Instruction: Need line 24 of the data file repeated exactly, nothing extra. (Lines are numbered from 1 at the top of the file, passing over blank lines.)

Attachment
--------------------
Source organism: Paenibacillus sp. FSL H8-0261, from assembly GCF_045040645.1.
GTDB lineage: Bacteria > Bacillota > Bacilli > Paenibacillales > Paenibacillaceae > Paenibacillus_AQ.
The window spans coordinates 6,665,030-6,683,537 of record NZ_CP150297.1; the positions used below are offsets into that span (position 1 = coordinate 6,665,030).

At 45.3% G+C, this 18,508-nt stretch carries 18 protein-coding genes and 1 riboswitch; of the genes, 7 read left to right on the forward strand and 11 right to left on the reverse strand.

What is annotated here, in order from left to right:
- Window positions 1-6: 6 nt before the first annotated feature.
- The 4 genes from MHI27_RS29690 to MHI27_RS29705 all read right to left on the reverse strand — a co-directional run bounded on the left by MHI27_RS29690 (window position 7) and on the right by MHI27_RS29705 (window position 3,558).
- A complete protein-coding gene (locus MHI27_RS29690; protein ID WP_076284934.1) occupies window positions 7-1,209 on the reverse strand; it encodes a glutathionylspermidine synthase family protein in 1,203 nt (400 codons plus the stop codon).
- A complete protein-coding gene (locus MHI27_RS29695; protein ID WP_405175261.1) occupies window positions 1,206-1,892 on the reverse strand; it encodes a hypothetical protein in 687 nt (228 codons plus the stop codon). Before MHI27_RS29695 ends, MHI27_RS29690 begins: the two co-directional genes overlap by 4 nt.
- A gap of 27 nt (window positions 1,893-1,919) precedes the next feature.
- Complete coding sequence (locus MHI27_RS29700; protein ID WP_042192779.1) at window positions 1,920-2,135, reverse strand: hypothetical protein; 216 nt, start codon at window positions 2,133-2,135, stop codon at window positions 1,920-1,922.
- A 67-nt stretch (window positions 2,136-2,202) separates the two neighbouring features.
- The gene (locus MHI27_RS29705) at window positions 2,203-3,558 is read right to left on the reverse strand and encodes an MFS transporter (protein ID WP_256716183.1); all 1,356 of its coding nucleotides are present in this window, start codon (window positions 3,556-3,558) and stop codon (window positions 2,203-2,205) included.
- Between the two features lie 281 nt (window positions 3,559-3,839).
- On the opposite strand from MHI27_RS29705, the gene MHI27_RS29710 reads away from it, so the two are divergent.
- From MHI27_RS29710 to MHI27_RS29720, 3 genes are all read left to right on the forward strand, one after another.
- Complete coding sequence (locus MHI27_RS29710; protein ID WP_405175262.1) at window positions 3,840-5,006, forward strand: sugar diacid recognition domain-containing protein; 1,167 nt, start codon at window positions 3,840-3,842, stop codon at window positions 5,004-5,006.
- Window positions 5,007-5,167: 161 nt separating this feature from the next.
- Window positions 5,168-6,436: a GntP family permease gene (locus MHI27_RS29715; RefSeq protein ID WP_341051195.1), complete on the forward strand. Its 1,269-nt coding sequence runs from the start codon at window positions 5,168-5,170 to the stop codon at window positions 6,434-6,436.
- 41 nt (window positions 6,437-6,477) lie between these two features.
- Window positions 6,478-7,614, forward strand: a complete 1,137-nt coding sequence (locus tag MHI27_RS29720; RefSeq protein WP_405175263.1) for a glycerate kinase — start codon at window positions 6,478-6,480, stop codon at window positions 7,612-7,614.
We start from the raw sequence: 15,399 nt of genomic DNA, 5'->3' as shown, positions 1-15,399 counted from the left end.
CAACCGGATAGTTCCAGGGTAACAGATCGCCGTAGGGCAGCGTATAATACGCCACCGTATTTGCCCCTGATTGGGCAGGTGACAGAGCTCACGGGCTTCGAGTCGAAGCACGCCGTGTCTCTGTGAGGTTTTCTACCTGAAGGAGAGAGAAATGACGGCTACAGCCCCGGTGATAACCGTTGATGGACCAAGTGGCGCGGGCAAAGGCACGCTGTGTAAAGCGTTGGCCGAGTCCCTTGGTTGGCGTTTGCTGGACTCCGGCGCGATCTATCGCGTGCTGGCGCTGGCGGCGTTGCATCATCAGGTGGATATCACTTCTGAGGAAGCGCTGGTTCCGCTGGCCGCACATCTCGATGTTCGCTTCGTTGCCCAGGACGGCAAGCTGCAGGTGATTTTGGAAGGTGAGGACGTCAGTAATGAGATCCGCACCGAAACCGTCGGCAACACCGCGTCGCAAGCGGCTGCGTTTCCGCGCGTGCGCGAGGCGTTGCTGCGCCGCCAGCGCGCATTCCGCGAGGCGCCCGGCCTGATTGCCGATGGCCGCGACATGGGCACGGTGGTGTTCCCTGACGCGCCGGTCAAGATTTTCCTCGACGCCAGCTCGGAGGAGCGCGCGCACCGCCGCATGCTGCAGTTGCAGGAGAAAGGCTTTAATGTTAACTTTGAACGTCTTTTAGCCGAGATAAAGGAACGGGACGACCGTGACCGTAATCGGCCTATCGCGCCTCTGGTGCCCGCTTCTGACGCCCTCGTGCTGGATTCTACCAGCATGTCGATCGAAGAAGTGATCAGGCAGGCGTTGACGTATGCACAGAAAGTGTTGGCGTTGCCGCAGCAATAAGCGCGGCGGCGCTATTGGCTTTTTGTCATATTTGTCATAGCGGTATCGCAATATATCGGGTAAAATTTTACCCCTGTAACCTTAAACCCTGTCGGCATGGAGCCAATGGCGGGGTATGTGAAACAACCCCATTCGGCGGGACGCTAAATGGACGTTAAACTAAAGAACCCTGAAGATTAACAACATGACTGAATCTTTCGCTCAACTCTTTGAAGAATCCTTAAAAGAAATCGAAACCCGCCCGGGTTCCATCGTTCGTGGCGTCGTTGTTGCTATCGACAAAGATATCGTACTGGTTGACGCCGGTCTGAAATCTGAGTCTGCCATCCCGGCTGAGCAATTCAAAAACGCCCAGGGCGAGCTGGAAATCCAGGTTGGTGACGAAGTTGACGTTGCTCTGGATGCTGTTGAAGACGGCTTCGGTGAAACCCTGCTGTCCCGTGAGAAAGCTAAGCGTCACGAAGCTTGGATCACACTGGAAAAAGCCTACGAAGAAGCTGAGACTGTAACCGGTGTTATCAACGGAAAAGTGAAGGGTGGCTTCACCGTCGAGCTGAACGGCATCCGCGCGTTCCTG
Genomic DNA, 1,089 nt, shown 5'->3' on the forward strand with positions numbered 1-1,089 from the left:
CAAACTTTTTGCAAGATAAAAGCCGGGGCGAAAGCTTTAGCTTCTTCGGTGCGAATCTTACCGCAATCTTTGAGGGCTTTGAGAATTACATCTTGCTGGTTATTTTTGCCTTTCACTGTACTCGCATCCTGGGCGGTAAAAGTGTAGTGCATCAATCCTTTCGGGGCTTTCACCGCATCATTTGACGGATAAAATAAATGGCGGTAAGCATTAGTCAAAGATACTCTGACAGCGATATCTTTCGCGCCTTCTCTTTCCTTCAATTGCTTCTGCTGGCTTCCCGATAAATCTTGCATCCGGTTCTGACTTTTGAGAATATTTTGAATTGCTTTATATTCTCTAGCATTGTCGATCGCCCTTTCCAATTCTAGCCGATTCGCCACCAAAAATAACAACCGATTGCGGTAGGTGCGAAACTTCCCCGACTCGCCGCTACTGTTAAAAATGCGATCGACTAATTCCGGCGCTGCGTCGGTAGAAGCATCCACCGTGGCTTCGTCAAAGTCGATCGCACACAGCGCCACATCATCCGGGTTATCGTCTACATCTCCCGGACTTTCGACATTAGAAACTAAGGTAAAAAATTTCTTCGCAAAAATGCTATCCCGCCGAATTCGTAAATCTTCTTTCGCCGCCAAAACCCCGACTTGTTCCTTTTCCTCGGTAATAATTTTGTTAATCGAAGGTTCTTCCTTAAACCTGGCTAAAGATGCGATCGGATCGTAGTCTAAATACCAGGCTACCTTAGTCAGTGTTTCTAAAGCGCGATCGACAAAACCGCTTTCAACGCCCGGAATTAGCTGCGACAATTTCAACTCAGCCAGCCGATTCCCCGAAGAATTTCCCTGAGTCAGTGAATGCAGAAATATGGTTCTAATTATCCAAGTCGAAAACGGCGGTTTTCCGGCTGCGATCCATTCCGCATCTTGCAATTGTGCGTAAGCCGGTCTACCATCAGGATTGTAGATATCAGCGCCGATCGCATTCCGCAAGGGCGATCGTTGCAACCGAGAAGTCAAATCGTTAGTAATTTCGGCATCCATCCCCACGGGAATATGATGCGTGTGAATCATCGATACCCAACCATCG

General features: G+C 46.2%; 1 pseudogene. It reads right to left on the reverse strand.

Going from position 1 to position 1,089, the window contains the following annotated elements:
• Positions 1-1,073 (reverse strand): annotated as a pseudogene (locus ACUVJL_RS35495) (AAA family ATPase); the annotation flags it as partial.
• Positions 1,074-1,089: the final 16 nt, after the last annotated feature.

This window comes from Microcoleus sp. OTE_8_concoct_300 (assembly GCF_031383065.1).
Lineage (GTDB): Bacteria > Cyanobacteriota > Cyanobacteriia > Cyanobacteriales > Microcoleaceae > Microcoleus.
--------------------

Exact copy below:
Genomic DNA, 1,089 nt, shown 5'->3' on the forward strand with positions numbered 1-1,089 from the left: